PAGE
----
UPDATE 3-CBOT grain pits to open earlier on USDA report days
* Pit trading to start at 7:20 a.m. CDT on USDA report days
* Open-outcry cycle will start at 9:30 a.m. on other days
* Extended hours begin on June 12
* CME says it's considering adjusting pit settlement time (Adds comments from CME in paragraph 4 and USDA in paragraph 15)
By Tom Polansek and Sam Nelson
CHICAGO, May 25 (Reuters) - The Chicago Board of Trade's iconic grain trading pits will open for business more than two hours earlier on mornings when the U.S. government issues price-sensitive crop reports, CME Group said on Fri day, aiming to appease floor traders after electronic hours were expanded.
The massive exchange this week made the transition to nearly non-stop electronic trading of commodities like corn, wheat and soybeans in a bid to defend market share against rival IntercontinentalExchange.
CME said the markets will keep their existing trading schedule on days that the U.S Department of Agriculture does not issue key crop reports, maintaining a 45-minute split between the end of pit and electronic trading.
However, later in the day, a spokesman for the exchange said CME was "still considering extending open-outcry hours" to 2 p.m. CDT from the current 1:15 p.m. close.
The increase in morning trading hours could ultimately be a stop-gap measure for CME, as USDA is considering pushing back the time that it releases crop reports in response to the increase in electronic trading hours.
"They're trying to accommodate everybody," said Tom Uhlmann an independent floor trader, about CME. "It's either open early or have USDA change their release times.
CME, which owns the Chicago Board of Trade, the world's largest grain exchange, said that starting on June 12 open outcry trading will begin at 7:20 a.m. CDT ( 1220 GMT) o n days that the USDA issues key crop reports, instead of at 9:30 a.m. Trading will close as usual at 1:15 p.m.
Crop reports are released at 7:30 a.m.
"DEAL WITH THE CRAZINESS"
Options traders on the CBOT floor led the drive to expand open-outcry hours so they would not lose volume to electronic trading during USDA reports, which often roil markets. Most options volume is executed in the pits.
CME increased electronic trading to 21 hours per session from 17 hours on Monday after ICE launched lookalike grain and soy contracts last week on a 22-hour basis.
As long as electronic trading is going to be open during USDA reports, open-outcry options and futures pits also "need to be there" to increase liquidity and reduce volatility, said Jerry Gidel, chief feed grain analyst for Rice Dairy.
"The concept of having the other two entities there to help the markets deal with the craziness, I'm in favor of it," he said.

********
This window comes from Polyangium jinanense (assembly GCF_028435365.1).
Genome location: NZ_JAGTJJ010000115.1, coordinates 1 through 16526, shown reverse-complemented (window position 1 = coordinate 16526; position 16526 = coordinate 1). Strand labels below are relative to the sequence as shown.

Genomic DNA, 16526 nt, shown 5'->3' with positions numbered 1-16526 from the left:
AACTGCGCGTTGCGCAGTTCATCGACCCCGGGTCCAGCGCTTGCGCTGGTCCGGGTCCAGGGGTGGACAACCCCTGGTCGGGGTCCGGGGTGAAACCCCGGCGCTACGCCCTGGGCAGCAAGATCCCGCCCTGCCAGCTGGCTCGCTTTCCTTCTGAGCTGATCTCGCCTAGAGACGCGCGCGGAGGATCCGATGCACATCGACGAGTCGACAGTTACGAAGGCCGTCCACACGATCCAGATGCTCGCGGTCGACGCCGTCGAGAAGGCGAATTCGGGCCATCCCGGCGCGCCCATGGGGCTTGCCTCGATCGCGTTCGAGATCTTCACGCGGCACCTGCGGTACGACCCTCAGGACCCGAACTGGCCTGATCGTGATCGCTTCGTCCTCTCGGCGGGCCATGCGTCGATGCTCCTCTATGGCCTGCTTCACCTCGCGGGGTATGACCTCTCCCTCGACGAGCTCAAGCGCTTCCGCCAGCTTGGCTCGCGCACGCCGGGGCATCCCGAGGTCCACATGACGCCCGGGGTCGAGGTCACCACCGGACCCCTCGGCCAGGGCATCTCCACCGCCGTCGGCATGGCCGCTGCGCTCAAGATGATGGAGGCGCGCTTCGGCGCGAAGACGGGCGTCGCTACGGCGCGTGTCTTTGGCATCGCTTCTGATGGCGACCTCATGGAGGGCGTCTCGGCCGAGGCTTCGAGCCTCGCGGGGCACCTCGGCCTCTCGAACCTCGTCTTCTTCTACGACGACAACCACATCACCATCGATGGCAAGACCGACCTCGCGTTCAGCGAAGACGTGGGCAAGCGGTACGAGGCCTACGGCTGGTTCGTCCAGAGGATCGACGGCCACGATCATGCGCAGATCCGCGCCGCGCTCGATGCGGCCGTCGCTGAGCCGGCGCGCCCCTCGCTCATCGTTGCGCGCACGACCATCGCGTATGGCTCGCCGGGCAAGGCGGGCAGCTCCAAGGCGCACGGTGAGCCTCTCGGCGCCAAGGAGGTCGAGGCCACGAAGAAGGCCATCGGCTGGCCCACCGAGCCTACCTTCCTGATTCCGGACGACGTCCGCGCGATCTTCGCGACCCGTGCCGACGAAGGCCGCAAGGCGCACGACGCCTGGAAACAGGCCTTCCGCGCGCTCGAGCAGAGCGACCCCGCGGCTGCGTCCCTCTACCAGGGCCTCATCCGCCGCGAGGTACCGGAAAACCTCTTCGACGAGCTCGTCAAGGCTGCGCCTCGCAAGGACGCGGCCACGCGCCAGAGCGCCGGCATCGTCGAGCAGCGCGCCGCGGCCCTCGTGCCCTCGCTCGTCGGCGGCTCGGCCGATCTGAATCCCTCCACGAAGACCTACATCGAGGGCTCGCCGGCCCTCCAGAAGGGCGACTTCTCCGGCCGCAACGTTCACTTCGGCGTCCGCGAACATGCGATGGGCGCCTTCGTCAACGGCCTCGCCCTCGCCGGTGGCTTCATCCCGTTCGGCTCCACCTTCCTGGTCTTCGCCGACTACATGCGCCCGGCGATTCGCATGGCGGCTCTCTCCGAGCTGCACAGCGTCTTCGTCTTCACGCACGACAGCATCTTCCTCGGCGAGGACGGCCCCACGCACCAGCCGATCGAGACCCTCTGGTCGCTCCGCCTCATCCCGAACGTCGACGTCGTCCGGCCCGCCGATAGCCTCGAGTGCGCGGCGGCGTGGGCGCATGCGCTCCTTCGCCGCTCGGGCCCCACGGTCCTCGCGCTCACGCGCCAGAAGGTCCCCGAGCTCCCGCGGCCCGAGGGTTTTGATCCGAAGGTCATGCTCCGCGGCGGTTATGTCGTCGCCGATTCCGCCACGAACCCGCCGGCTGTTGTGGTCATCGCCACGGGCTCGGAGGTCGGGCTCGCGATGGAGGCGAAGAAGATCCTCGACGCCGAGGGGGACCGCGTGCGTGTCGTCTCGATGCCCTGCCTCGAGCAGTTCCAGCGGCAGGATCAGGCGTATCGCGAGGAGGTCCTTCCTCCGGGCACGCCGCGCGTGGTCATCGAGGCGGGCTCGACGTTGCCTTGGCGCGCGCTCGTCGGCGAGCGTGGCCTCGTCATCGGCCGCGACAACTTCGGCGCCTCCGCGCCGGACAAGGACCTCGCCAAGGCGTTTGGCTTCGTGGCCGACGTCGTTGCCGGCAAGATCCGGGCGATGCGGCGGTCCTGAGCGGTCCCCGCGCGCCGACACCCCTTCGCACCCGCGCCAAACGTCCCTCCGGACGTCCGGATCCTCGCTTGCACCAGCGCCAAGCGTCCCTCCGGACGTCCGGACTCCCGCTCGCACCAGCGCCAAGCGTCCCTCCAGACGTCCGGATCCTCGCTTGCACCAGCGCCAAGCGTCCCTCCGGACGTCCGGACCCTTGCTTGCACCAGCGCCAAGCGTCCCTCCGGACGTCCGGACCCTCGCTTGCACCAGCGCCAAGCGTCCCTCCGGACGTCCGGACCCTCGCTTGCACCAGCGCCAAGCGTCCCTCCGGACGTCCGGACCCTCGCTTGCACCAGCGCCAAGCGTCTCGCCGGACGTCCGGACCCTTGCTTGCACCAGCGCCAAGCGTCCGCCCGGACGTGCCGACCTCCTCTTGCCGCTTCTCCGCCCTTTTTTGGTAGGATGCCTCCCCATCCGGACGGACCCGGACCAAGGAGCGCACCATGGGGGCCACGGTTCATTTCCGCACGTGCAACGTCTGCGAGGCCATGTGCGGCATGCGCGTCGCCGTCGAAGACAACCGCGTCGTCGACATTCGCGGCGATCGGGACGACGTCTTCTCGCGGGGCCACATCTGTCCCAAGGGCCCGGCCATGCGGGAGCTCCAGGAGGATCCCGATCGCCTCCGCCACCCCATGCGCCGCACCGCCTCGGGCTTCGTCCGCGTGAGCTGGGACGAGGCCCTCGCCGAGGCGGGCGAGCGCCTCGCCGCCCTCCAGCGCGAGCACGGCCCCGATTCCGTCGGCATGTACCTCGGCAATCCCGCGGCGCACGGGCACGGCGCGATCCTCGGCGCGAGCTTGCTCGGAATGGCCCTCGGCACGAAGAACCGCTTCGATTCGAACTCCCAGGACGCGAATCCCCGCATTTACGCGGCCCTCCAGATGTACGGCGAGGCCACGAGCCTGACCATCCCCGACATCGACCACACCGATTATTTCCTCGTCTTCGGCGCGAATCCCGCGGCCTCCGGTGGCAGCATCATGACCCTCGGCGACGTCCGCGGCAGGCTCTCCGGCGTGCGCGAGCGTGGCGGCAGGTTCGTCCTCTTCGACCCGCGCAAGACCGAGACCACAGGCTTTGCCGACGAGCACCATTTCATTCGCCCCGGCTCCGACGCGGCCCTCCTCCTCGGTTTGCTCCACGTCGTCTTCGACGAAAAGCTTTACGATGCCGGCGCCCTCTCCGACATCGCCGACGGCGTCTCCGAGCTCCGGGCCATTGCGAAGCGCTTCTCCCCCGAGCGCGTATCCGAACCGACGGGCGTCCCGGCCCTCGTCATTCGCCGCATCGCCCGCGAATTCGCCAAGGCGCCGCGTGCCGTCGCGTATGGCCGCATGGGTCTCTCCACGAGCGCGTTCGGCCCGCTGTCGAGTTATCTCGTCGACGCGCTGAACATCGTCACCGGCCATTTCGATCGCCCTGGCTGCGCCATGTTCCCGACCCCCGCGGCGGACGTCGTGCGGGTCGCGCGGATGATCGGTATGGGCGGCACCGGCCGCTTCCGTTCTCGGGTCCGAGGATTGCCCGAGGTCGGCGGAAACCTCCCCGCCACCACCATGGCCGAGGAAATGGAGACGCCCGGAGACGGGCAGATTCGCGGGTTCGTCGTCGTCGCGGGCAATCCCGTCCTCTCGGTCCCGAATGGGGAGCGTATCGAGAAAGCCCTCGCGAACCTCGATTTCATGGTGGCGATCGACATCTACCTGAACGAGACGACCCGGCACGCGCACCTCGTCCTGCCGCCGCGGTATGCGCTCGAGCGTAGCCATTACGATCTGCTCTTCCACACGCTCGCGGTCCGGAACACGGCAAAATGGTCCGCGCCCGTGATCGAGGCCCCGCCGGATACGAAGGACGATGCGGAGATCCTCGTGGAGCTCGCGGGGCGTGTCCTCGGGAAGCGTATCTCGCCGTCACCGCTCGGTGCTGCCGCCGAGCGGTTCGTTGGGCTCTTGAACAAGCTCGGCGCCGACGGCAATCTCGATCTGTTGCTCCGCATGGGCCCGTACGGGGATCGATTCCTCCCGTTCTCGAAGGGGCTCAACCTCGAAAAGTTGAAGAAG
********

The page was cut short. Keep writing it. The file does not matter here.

CME has had a piecemeal response to the challenge from ICE, first proposing an expansion of electronic trading to 22 hours and then settling on a revised 21-hour schedule after an outcry from grain groups.
The change in CME's open-outcry hours may be a temporary solution to floor traders' complaints as the USDA is considering pushing back the release time for crop reports to mid or late morning, when markets are more liquid, according to an industry official who met with the agency on Thursday.
The USDA said on Friday it will gather input on whether to change the time it releases crop reports.
PIT SETTLEMENT UNCHANGED
Many longtime market participants said they would still prefer that all the markets stay shut when USDA reports are released.
Gerald Corcoran, chief executive of R.J. O'Brien, the largest independent U.S. futures brokerage, told regulators in a letter this week that he supported starting pit trading at 7:20 a.m. to increase liquidity, except on USDA report days. He advocated a pause in trading on report days to give traders time to analyze the data.
Corcoran and others had lobbied CME to push back the close of pit trading to 2 p.m. so that electronic and open-outcry trading would end at the same time.
Since electronic trading increased, some merchandisers have based cash grain prices off the newly implemented end of electronic trading at 2 p.m., while others have based prices off the open-outcry settlement at 1:15 p.m., causing confusion in the markets.
CME announced a different change for the close of trading on Friday, saying settlement prices as of June 25 will incorporate activity from electronic trading and not just pit trading.
"Leaving the close at 1:15 is going to frustrate a lot of people," said Mary Ann Kwiatkowski of Amber Trading, a veteran floor trader and independent broker.
The CME spokesman said the exchange would continue to talk to customers about the time that pit trading ends. (Additional reporting by K.T. Arasu; Editing by David Gregorio)
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